Then there are the home-town favourites, Tiffany Cromwell (Canyon-SRAM) and Carlee Taylor (Ale Cipollini Galassia). Victorian multi-discipline rider Peta Mullens will be coming out with all guns blazing, and a skill at getting over the hills and some criterium finesse. With her new team Hagens Berman Supermint to help her out, the Australian road champion of 2015 will be chasing the win.

Danielle King (Cyclance Pro Cycling) will use her turn of speed in a sprint to her advantage, though after a bit of a break following last year’s late World Championships her training lead in has been short.  The field will be keeping an eye on Lisa Brennauer, to see if she has had time to work back into form post World’s because she is bound to be a dangerous rider if she has. Lauren Kitchen – who normally rides for Marianne Vos’ new team WM3 Pro Cycling which isn’t at the Santos Women’s Tour – has snagged a spot in NSWIS Sydney Uni to give her an opportunity to race.

Then there is also National Road Series rider Shannon Malseed (Holden Women’s Cycling) who delivered an impressive fourth in the Australian Road Championships with a win in a bunch sprint and she will also be in contention for the young rider’s title.

Unforgiving heat and terrain

4. It’s going to be hot

I know it may be hard to imagine if you are somewhere in the northern hemisphere in the depths of winter with snow sprinkling the ground, but the heat and how the riders cope with it is bound to play a big part in the final days of the race. For the first couple of days the forecast is for mild weather but that’s not likely to last with temperatures expected to head toward the high 30’s in the last days. It’s going to be particularly tough on Monday, tackling climbs like the Whispering Wall in the midday sun.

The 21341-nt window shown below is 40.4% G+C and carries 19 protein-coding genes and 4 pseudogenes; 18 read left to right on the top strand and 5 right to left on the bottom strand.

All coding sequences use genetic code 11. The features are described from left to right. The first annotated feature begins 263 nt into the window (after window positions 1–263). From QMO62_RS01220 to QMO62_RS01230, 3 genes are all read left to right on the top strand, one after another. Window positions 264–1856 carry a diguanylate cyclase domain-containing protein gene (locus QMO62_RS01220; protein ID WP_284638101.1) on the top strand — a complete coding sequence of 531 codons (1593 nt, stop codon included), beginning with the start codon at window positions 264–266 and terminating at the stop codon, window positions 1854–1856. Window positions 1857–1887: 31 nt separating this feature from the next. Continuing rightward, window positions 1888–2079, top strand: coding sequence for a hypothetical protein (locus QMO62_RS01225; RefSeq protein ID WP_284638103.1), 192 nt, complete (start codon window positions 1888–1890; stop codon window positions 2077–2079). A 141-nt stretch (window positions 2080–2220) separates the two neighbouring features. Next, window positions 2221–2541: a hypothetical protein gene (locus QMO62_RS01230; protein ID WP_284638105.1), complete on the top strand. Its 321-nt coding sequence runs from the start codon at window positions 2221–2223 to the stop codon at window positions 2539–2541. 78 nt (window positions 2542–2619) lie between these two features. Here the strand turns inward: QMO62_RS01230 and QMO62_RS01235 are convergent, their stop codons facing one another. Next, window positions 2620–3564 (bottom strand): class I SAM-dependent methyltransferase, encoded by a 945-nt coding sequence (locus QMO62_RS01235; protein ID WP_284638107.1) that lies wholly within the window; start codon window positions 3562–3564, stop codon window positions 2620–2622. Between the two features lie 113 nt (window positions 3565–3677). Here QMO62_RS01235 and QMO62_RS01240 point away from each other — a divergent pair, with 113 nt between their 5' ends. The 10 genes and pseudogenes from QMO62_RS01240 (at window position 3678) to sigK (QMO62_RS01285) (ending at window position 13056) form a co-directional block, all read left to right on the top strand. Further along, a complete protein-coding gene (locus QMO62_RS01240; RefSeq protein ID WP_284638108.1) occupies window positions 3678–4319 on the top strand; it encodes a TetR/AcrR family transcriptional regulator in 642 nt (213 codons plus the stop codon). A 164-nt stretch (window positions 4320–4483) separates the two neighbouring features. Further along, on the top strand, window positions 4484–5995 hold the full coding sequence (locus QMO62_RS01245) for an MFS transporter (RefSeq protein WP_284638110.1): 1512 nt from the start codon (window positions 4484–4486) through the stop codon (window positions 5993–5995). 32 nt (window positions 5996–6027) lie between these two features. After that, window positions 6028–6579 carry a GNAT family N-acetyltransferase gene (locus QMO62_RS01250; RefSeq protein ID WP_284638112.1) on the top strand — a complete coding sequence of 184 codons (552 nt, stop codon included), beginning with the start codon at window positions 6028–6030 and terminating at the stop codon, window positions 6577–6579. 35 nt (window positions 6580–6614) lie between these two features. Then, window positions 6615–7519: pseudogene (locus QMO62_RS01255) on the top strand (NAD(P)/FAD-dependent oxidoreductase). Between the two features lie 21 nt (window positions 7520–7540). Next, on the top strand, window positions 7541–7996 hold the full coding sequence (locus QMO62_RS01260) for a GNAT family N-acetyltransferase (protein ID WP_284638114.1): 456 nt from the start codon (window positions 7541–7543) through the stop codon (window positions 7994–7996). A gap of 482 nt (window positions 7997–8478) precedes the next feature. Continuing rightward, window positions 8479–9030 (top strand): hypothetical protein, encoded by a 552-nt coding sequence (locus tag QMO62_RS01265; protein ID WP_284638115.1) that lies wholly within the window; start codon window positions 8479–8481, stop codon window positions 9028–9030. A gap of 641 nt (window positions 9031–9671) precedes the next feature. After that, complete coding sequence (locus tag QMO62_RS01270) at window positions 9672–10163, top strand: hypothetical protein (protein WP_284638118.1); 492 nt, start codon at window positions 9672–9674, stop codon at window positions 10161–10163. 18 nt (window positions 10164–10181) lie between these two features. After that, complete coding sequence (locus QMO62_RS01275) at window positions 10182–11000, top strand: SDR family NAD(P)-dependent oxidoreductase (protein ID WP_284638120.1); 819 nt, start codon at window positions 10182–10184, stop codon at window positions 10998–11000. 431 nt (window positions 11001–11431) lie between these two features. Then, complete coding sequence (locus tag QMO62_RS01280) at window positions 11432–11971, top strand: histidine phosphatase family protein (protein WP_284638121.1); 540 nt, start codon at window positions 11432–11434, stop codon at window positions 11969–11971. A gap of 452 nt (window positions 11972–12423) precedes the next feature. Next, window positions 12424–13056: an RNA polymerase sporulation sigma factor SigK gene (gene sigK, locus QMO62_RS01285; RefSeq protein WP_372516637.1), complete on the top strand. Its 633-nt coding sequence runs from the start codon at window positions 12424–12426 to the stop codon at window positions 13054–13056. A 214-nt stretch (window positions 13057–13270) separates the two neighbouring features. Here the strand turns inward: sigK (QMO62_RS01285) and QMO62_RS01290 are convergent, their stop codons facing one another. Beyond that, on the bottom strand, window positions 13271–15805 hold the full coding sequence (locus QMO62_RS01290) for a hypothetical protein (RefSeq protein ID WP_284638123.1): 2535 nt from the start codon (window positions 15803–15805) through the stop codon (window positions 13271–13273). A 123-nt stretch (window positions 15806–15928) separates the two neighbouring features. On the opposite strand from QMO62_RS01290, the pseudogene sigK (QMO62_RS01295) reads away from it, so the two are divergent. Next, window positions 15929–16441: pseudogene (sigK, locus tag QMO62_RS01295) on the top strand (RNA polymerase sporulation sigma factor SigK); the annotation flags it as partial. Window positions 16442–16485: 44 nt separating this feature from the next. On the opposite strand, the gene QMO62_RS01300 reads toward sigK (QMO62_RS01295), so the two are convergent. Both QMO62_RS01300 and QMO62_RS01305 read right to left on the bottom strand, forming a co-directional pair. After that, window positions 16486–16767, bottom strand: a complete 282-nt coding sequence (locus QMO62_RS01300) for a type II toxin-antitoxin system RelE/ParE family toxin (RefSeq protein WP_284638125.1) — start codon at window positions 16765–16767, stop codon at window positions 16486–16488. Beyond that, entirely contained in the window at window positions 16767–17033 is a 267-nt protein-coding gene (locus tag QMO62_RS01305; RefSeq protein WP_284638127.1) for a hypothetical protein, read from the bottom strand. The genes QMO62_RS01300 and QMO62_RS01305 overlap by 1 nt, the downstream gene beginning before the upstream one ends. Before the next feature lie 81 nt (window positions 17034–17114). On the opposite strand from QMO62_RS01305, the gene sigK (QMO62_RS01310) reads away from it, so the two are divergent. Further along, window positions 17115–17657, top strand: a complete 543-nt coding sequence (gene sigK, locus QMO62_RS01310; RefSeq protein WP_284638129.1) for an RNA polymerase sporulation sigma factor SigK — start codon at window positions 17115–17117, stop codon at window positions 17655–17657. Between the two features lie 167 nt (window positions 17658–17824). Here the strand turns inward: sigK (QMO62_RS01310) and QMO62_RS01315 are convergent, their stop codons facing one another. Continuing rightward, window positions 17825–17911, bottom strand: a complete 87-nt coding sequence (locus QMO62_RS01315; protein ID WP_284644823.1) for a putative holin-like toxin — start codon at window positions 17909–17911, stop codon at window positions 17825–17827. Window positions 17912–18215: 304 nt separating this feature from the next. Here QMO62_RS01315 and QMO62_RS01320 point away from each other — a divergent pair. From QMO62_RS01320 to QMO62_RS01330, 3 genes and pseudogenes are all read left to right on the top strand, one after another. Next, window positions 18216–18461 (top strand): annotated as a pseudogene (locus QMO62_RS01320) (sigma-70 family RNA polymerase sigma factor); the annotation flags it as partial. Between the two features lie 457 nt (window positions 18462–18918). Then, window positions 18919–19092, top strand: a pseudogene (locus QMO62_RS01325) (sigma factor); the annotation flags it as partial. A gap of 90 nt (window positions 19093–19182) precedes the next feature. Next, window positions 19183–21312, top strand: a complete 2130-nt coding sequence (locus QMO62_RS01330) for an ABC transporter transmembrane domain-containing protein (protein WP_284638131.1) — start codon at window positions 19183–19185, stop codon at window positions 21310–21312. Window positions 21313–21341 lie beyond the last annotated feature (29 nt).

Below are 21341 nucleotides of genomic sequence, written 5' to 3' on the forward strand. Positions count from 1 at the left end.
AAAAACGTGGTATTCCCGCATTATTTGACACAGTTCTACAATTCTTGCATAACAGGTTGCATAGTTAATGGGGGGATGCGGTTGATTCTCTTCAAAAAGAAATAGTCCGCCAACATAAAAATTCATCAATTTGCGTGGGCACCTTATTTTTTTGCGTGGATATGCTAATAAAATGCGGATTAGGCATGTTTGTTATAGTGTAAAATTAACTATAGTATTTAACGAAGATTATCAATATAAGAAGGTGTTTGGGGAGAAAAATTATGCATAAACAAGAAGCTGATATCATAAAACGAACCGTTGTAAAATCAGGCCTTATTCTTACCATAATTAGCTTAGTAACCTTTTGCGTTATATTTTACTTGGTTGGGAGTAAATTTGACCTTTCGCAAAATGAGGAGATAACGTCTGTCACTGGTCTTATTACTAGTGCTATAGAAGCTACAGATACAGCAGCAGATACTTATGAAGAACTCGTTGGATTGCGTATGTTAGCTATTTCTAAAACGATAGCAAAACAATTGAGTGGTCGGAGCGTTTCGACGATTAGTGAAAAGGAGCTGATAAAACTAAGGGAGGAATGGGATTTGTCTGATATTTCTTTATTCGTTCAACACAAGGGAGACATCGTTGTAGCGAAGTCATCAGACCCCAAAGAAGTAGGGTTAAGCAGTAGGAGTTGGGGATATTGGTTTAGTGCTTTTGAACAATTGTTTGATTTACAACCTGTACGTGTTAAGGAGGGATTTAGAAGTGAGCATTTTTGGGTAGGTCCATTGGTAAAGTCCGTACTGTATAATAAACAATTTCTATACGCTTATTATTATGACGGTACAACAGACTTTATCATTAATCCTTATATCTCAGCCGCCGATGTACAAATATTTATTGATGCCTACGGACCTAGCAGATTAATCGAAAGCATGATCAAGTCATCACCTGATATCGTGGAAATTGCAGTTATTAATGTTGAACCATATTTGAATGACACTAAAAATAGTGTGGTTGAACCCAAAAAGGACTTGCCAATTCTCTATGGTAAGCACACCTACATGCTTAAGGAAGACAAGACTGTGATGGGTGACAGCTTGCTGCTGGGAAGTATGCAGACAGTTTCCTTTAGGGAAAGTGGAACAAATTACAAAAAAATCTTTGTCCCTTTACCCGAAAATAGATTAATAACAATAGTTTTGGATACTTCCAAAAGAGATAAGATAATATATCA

5. No podium girls for men’s race

This may not strictly be about the Santos Women’s Tour, but we think its worth mentioning that the men’s race The Tour Down Under, which the Santos Women’s Tour runs alongside has taken the move to ditch podium girls in 2017. The South Australian government withdrew its support for podium models, prompting a change to having young cyclists on stage instead during the presentations.

6. The second big event in Australia’s Summer of Cycling

The Australian summer of cycling really got into gear when the Mars Cycling Australia Road National Championships started on January 4. The Santos Women’s Tour is the next big event and then it is on to the Women’s Cadel Evans Great Ocean Road Race, known as the Deakin University Elite Women’s Race, near the end of the month.

7. How to follow

Sadly there is no live broadcast of the race, but Ella CyclingTips will be on the ground for every stage so keep an eye on our site, Facebook, Instagram and Twitter to stay up to date. You can also follow on twitter via #TDUWomens, look out for a live feed of the race on @SantosTDU_Live and if you are in Australia check your Channel Nine guide for a new hour long highlights package early next month.

For all the information on the men’s  2017  Santos Tour Down Under, check out this CyclingTips preview.